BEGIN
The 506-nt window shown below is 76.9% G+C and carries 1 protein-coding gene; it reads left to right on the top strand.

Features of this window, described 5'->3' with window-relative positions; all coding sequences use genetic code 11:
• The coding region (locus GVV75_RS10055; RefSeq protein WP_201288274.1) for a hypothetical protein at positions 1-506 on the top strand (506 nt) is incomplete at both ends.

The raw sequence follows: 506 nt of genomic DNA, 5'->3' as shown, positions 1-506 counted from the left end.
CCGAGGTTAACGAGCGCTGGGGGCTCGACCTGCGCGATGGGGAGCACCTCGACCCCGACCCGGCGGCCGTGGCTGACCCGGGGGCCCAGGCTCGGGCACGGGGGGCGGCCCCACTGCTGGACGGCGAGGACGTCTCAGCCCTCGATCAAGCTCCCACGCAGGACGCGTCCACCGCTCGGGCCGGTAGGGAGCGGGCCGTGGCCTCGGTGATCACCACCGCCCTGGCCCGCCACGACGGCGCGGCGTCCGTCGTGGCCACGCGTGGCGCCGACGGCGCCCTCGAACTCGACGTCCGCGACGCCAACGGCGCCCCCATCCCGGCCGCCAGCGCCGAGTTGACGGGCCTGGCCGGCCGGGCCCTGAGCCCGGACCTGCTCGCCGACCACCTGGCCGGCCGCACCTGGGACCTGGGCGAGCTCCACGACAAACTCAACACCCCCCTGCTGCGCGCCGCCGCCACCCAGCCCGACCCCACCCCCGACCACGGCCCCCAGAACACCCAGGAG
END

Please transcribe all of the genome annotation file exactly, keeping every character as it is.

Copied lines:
The 506-nt window shown below is 76.9% G+C and carries 1 protein-coding gene; it reads left to right on the top strand.

Features of this window, described 5'->3' with window-relative positions; all coding sequences use genetic code 11:
• The coding region (locus GVV75_RS10055; RefSeq protein WP_201288274.1) for a hypothetical protein at positions 1-506 on the top strand (506 nt) is incomplete at both ends.

The raw sequence follows: 506 nt of genomic DNA, 5'->3' as shown, positions 1-506 counted from the left end.
CCGAGGTTAACGAGCGCTGGGGGCTCGACCTGCGCGATGGGGAGCACCTCGACCCCGACCCGGCGGCCGTGGCTGACCCGGGGGCCCAGGCTCGGGCACGGGGGGCGGCCCCACTGCTGGACGGCGAGGACGTCTCAGCCCTCGATCAAGCTCCCACGCAGGACGCGTCCACCGCTCGGGCCGGTAGGGAGCGGGCCGTGGCCTCGGTGATCACCACCGCCCTGGCCCGCCACGACGGCGCGGCGTCCGTCGTGGCCACGCGTGGCGCCGACGGCGCCCTCGAACTCGACGTCCGCGACGCCAACGGCGCCCCCATCCCGGCCGCCAGCGCCGAGTTGACGGGCCTGGCCGGCCGGGCCCTGAGCCCGGACCTGCTCGCCGACCACCTGGCCGGCCGCACCTGGGACCTGGGCGAGCTCCACGACAAACTCAACACCCCCCTGCTGCGCGCCGCCGCCACCCAGCCCGACCCCACCCCCGACCACGGCCCCCAGAACACCCAGGAG